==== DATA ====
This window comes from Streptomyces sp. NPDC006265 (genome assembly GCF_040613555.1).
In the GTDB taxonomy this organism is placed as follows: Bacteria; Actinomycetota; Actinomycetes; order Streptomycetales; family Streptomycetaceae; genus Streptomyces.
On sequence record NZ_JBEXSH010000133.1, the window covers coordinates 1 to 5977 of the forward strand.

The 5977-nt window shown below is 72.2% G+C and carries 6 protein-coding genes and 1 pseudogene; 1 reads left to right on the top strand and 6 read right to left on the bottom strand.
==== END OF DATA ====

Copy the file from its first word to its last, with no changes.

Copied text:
This window comes from Streptomyces sp. NPDC006265 (genome assembly GCF_040613555.1).
In the GTDB taxonomy this organism is placed as follows: Bacteria; Actinomycetota; Actinomycetes; order Streptomycetales; family Streptomycetaceae; genus Streptomyces.
On sequence record NZ_JBEXSH010000133.1, the window covers coordinates 1 to 5977 of the forward strand.

The 5977-nt window shown below is 72.2% G+C and carries 6 protein-coding genes and 1 pseudogene; 1 reads left to right on the top strand and 6 read right to left on the bottom strand.